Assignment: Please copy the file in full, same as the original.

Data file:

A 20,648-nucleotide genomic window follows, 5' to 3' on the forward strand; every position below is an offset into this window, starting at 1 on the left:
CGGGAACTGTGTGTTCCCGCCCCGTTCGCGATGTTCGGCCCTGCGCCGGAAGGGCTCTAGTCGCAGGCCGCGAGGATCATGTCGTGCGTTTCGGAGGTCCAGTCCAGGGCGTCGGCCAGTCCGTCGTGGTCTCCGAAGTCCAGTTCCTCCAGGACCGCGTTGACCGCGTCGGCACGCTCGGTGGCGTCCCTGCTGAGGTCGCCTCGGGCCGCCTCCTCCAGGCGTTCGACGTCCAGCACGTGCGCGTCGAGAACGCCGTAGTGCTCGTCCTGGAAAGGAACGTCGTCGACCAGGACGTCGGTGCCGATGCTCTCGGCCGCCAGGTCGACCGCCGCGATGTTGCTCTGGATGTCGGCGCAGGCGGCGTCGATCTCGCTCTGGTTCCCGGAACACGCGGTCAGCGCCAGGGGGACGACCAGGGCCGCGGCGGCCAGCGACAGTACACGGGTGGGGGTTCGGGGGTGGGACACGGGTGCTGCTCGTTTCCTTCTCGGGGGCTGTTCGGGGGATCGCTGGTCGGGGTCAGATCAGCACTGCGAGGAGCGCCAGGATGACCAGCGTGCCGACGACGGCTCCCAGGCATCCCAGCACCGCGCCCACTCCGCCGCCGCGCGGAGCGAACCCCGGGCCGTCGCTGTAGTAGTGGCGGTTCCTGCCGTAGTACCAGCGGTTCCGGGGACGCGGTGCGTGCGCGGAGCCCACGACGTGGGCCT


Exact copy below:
A 20,648-nucleotide genomic window follows, 5' to 3' on the forward strand; every position below is an offset into this window, starting at 1 on the left:
CGGGAACTGTGTGTTCCCGCCCCGTTCGCGATGTTCGGCCCTGCGCCGGAAGGGCTCTAGTCGCAGGCCGCGAGGATCATGTCGTGCGTTTCGGAGGTCCAGTCCAGGGCGTCGGCCAGTCCGTCGTGGTCTCCGAAGTCCAGTTCCTCCAGGACCGCGTTGACCGCGTCGGCACGCTCGGTGGCGTCCCTGCTGAGGTCGCCTCGGGCCGCCTCCTCCAGGCGTTCGACGTCCAGCACGTGCGCGTCGAGAACGCCGTAGTGCTCGTCCTGGAAAGGAACGTCGTCGACCAGGACGTCGGTGCCGATGCTCTCGGCCGCCAGGTCGACCGCCGCGATGTTGCTCTGGATGTCGGCGCAGGCGGCGTCGATCTCGCTCTGGTTCCCGGAACACGCGGTCAGCGCCAGGGGGACGACCAGGGCCGCGGCGGCCAGCGACAGTACACGGGTGGGGGTTCGGGGGTGGGACACGGGTGCTGCTCGTTTCCTTCTCGGGGGCTGTTCGGGGGATCGCTGGTCGGGGTCAGATCAGCACTGCGAGGAGCGCCAGGATGACCAGCGTGCCGACGACGGCTCCCAGGCATCCCAGCACCGCGCCCACTCCGCCGCCGCGCGGAGCGAACCCCGGGCCGTCGCTGTAGTAGTGGCGGTTCCTGCCGTAGTACCAGCGGTTCCGGGGACGCGGTGCGTGCGCGGAGCCCACGACGTGGGCCT